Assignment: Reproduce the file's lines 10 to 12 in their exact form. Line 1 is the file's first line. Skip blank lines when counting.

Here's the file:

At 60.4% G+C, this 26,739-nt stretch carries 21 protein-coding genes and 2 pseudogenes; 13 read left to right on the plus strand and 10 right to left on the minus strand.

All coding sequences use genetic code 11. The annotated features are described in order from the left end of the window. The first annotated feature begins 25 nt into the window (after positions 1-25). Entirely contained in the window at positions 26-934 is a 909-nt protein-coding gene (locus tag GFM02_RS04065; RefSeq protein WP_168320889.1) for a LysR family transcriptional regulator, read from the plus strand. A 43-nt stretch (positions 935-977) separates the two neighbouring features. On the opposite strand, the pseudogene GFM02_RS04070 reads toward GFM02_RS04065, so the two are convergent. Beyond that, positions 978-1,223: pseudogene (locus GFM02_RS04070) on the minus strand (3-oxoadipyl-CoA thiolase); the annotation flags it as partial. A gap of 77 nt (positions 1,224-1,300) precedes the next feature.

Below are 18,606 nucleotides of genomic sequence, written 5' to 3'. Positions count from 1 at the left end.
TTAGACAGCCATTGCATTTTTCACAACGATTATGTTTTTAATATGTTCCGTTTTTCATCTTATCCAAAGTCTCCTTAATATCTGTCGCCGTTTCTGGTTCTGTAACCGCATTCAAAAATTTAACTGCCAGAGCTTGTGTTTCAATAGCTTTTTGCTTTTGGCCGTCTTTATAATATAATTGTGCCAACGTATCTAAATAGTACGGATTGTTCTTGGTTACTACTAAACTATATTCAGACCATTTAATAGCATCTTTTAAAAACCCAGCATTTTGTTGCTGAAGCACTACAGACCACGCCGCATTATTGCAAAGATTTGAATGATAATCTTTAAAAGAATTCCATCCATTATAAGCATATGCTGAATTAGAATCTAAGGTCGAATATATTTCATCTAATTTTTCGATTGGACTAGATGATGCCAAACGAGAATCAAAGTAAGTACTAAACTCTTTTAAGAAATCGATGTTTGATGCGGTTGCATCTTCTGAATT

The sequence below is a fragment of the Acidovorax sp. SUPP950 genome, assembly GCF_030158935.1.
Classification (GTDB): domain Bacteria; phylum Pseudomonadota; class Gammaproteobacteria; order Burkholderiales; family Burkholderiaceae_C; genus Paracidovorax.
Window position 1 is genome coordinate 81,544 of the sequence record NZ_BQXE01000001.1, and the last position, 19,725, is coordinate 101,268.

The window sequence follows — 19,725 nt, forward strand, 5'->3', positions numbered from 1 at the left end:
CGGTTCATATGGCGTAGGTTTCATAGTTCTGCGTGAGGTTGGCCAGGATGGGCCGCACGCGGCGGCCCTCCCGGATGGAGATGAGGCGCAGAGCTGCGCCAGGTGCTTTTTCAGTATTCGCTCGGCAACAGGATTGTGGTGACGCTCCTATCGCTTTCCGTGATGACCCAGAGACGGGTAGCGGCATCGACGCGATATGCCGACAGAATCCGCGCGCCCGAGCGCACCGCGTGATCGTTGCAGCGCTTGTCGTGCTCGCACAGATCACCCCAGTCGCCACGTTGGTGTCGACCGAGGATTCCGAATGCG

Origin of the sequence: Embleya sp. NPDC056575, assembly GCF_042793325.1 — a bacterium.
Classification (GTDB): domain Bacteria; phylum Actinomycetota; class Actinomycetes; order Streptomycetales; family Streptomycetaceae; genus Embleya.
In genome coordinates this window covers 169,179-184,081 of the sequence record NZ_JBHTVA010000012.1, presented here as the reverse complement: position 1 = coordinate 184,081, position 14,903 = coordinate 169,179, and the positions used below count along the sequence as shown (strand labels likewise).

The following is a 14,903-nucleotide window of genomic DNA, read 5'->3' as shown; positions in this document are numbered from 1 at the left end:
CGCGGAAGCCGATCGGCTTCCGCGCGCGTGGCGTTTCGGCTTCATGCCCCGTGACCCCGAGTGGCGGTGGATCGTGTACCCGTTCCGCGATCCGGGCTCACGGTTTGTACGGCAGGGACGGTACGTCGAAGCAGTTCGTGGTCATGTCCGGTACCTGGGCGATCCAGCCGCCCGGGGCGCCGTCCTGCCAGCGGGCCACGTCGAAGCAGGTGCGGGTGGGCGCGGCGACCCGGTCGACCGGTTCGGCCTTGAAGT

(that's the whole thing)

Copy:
Origin of the sequence: Embleya sp. NPDC056575, assembly GCF_042793325.1 — a bacterium.
Classification (GTDB): domain Bacteria; phylum Actinomycetota; class Actinomycetes; order Streptomycetales; family Streptomycetaceae; genus Embleya.
In genome coordinates this window covers 169,179-184,081 of the sequence record NZ_JBHTVA010000012.1, presented here as the reverse complement: position 1 = coordinate 184,081, position 14,903 = coordinate 169,179, and the positions used below count along the sequence as shown (strand labels likewise).